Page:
Preservation of the DeTour Reef Light
Since 1847, a lighthouse has been located at DeTour Passage at the northwestern head of Lake Huron. Originally placed on shore at Point DeTour, Michigan, the light was moved offshore to DeTour Reef in 1931. Built in the classic revival style and rising 83 feet above water, it marks the mouth of the St. Mary’s River, which connects Lake Huron to Lake Superior, and is a testament to the importance of shipping in the region’s political, economic, and social history.
When the U.S. Coast Guard declared it could no longer take care of the lighthouse, volunteers stepped forward to form the DeTour Reef Light Preservation Society (DRLPS) in 1998. In 2003 and 2004, DRLPS members restored the lighthouse to its 1931 appearance and condition, complete with period furniture and a working foghorn. The DRLPS became owners of the DeTour Reef Light on June 17, 2010, when the General Services Administration and U.S. Coast Guard transferred the title to the organization.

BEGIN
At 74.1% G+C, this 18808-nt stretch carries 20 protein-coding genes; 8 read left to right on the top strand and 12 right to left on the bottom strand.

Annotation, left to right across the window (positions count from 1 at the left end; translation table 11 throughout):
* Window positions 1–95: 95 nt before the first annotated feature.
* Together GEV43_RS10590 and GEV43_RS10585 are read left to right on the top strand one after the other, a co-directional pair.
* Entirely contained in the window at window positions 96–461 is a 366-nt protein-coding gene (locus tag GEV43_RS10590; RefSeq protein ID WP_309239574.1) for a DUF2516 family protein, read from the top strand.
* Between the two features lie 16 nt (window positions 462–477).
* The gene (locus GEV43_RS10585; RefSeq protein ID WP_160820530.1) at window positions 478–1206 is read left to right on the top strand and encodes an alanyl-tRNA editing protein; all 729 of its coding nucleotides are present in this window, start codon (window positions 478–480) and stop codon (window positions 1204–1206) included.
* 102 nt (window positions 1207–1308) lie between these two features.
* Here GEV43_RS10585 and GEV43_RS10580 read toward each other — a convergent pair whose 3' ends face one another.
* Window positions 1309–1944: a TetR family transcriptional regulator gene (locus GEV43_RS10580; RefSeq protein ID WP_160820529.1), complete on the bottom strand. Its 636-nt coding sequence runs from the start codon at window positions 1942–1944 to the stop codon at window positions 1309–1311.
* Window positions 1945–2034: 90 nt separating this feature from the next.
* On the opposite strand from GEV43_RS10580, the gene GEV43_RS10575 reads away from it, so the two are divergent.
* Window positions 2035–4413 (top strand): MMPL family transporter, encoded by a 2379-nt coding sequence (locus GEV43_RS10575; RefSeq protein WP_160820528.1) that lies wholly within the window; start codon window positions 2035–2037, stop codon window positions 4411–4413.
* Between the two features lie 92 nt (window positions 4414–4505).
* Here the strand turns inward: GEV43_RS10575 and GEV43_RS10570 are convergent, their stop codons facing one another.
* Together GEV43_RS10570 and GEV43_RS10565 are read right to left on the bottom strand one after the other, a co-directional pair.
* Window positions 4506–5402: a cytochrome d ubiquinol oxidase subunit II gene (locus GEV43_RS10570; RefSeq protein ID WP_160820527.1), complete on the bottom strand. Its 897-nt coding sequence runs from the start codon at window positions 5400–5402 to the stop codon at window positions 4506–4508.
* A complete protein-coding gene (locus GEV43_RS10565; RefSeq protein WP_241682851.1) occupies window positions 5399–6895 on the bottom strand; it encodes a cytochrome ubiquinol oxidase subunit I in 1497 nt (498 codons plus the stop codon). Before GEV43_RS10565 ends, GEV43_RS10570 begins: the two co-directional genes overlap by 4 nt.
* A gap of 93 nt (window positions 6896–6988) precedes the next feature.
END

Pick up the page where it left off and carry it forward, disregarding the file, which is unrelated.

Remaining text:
DRLPS volunteers coordinate a weekend keeper program, allowing volunteers to live in the lighthouse from Friday to Sunday, where they act as hosts and docents during tours and do cleaning and light maintenance tasks.
The all-volunteer DRLPS has been an example to other lighthouse groups. At the request of the National Park Service, a volunteer developed a model transfer agreement, and DRLPS members worked with the Michigan Department of Environmental Quality to write a precedent-setting agreement that will facilitate the transfer of Michigan offshore lights to local government entities and private groups like DRLPS.
Designated a Preserve America Steward in August 2010.